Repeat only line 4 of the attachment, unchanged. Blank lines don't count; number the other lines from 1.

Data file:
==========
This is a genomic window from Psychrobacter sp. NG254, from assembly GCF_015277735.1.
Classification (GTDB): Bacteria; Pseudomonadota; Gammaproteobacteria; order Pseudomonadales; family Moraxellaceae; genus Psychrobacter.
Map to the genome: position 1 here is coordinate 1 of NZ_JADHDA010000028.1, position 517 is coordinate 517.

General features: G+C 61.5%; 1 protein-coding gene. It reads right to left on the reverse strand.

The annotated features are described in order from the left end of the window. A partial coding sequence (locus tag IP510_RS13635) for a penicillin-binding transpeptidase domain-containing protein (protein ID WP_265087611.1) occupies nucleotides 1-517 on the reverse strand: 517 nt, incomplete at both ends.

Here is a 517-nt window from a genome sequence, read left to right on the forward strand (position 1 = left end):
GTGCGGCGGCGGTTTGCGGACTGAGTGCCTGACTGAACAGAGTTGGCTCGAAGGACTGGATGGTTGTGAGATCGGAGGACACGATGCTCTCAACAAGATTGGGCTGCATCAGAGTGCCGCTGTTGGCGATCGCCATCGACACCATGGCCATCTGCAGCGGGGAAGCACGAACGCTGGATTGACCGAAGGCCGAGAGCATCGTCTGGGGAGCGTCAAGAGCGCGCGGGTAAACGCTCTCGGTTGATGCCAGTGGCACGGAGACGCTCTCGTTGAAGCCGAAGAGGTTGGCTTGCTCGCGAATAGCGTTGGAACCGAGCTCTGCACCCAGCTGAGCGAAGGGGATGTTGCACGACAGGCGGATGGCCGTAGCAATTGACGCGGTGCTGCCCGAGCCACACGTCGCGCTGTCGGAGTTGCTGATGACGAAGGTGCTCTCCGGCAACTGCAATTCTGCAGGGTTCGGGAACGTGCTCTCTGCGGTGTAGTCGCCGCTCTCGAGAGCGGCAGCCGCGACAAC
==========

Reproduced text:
General features: G+C 61.5%; 1 protein-coding gene. It reads right to left on the reverse strand.